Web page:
An Instance of the Fingerpost is a 1997 historical mystery novel by Iain Pears.
A murder in 17th century Oxford is related from the contradictory points of view of four of the characters, all of them unreliable narrators. The setting of the novel is just after the English Civil War, when the king's authority is not yet settled, and conspiracies abound.
A contrast portrayed in the novel is that between a philosophy based on ancient and medieval tracts; and the scientific method that was beginning to be applied in physics, chemistry and medicine. Among the secondary characters are historical figures such as the philosopher John Locke, the scientist Robert Boyle and the mathematician John Wallis.
The four parts of the novel are preceded by quotes from Aphorisms in Francis Bacon's Novum Organum, and the title itself derives from the fourth such quote. The quote, however, is much abbreviated, with no ellipsis showing the omissions. The full quote:
- Among Prerogative Instances I will put in the fourteenth place Instances of the Fingerpost, borrowing the term from the fingerposts which are set up where roads part, to indicate the several directions. These I also call Decisive and Judicial, and in some cases, Oracular and Commanding Instances. I explain them thus. When in the investigation of any nature the understanding is so balanced as to be uncertain to which of two or more natures the cause of the nature in question should be assigned on account of the frequent and ordinary concurrence of many natures, instances of the fingerpost show the union of one of the natures with the nature in question to be sure and indissoluble, of the other to be varied and separable; and thus the question is decided, and the former nature is admitted as the cause, while the latter is dismissed and rejected. Such instances afford very great light and are of high authority, the course of interpretation sometimes ending in them and being completed. Sometimes these instances of the fingerpost meet us accidentally among those already noticed, but for the most part they are new, and are expressly and designedly sought for and applied, and discovered only by earnest and active diligence.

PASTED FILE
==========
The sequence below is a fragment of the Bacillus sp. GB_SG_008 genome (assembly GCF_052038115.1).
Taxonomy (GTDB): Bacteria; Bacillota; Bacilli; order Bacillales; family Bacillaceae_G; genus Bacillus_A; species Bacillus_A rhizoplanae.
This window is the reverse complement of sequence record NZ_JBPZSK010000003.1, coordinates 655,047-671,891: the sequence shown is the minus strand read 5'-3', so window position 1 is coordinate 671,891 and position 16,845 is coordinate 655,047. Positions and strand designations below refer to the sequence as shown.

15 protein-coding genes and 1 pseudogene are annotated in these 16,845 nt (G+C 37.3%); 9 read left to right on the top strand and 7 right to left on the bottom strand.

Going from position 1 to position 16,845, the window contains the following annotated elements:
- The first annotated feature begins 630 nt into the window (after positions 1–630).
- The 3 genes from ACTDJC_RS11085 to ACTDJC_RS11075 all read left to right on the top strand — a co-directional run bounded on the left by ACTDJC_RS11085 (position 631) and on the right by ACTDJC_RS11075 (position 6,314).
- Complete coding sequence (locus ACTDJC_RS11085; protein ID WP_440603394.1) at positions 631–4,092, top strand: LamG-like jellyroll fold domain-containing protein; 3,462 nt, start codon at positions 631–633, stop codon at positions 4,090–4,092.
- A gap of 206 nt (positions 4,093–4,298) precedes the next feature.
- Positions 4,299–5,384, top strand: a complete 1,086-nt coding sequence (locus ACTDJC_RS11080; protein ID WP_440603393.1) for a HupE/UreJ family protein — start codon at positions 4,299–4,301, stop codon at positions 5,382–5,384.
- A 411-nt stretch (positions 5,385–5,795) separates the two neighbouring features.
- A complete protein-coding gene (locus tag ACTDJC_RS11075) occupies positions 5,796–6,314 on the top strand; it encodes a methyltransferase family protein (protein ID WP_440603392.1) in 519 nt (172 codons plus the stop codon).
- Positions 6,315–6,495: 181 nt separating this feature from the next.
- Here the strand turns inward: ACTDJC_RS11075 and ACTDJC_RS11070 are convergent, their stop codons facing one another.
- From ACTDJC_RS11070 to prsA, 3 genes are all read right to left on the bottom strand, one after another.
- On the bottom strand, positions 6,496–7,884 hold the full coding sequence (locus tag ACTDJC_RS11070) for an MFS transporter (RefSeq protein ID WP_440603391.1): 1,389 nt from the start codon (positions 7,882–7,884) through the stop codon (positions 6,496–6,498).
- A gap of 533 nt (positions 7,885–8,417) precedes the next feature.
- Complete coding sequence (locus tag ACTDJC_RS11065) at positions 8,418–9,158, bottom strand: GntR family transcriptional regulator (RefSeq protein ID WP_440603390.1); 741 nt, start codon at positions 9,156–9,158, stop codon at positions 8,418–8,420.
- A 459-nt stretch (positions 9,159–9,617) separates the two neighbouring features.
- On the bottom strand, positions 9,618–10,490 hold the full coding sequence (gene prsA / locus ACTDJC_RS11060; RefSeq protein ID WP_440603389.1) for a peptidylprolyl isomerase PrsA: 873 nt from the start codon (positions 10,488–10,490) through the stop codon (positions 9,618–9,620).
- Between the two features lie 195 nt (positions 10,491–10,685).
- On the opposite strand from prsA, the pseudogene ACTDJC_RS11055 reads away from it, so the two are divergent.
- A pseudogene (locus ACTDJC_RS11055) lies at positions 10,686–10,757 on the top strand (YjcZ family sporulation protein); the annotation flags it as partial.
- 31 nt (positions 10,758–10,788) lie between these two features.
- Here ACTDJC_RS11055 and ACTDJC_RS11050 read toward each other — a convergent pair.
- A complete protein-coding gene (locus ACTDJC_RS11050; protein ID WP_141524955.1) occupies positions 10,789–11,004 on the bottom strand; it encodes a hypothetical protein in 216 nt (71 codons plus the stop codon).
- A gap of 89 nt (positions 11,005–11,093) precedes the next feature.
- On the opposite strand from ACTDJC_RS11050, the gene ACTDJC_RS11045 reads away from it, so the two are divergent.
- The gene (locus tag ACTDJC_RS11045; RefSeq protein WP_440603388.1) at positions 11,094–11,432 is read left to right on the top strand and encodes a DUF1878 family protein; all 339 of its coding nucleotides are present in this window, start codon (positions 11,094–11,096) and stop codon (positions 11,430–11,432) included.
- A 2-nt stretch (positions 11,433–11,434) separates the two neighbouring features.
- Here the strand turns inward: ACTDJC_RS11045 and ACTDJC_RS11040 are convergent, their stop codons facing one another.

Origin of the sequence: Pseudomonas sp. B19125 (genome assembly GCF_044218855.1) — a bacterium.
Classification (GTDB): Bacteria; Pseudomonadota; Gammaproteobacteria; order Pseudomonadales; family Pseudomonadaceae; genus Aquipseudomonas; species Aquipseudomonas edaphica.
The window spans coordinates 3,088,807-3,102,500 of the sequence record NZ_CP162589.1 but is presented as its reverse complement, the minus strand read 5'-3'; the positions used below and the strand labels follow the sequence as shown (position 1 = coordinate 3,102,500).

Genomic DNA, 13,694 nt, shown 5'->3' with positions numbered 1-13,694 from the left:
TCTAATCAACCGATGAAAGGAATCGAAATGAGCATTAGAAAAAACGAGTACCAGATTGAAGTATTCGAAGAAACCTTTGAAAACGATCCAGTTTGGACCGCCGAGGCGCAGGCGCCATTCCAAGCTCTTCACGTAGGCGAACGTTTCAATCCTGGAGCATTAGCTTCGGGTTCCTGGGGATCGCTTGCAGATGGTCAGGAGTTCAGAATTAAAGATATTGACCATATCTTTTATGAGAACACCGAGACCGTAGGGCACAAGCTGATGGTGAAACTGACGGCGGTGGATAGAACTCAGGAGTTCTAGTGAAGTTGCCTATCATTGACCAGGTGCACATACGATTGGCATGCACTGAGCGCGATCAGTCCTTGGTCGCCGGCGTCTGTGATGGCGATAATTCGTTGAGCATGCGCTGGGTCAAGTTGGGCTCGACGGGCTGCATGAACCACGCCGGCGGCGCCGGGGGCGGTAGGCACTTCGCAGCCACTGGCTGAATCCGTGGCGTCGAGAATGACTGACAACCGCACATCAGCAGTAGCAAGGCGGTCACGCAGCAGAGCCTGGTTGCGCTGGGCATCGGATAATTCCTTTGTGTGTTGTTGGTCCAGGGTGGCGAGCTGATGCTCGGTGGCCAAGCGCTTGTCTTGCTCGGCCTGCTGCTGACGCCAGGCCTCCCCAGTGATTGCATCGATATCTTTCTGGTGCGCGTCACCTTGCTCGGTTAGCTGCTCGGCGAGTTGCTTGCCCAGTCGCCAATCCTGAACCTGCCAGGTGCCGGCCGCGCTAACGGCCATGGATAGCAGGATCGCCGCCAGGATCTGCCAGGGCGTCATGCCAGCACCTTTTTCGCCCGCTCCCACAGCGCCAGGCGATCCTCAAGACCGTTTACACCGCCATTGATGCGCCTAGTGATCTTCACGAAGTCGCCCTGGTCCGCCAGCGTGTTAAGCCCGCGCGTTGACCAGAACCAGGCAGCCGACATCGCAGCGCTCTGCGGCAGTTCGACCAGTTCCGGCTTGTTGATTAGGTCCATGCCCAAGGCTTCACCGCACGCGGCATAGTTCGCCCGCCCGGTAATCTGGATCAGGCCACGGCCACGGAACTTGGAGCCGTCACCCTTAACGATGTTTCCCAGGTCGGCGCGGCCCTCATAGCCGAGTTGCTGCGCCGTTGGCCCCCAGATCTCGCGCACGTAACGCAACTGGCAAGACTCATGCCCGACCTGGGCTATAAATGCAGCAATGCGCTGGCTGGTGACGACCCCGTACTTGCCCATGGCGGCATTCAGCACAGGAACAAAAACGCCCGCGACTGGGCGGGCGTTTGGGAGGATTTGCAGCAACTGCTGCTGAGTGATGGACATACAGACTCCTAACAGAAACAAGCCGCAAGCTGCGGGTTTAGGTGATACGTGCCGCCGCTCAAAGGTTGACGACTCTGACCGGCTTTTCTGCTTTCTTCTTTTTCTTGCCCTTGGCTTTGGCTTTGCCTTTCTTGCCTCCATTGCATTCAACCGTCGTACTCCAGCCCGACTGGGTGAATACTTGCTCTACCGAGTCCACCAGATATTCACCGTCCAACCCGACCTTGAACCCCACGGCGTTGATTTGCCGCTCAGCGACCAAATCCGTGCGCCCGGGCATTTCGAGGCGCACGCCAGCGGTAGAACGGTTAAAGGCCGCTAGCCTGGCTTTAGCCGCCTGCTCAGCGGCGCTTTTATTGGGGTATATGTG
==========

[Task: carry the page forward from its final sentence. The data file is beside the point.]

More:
However note that in the original Latin, the term is not by any means "fingerpost" but simply "cross" (Latin crux, crucis) - a root term giving deeper meaning to the "crucial" decision as to which if any of the narratives are "true," and echoing the decisive "crucifixion" revealed in the story.
In the original Latin:
- Inter praerogativas instantiarum, ponemus loco decimo quarto Instantias Crucis; translato vocabulo a Crucibus, quae erectae in biviis indicant et signant viarum separationes. Has etiam Instantias Decisorias et Judiciales, et in casibus nonnullis Instantias Oraculi et Mandati, appellare consuevimus. Earum ratio talis est. Cum in inquisitione naturae alicujus intellectus ponitur tanquam in aequilibrio, ut incertus sit utri naturarum e duabus, vel quandoque pluribus, causa naturae inquisitae attribui aut assignari debeat, propter complurium naturarum concursum frequentem et ordinarium, instantiae crucis ostendunt consortium unius ex naturis (quoad naturam inquisitam) fidum et indissolubile, alterius autem varium et separabile ; unde terminatur quaestio, et recipitur natura illa prior pro causa, missa altera et repudiata. Itaque hujusmodi instantiae sunt maximae lucis, et quasi magnae authoritatis; ita ut curriculum interpretationis quandoque in illas desinat, et per illas perficiatur. Interdum autem Instantiae Crucis illae occurrunt et inveniuntur inter jampridem notatas; at ut plurimum novae sunt, et de industria atque ex composito quaesitae et applicatae, et diligentia sedula et acri tandem erutae. Francis Bacon, Novum Organum, Book Two, "Aphorisms," Section XXXVI.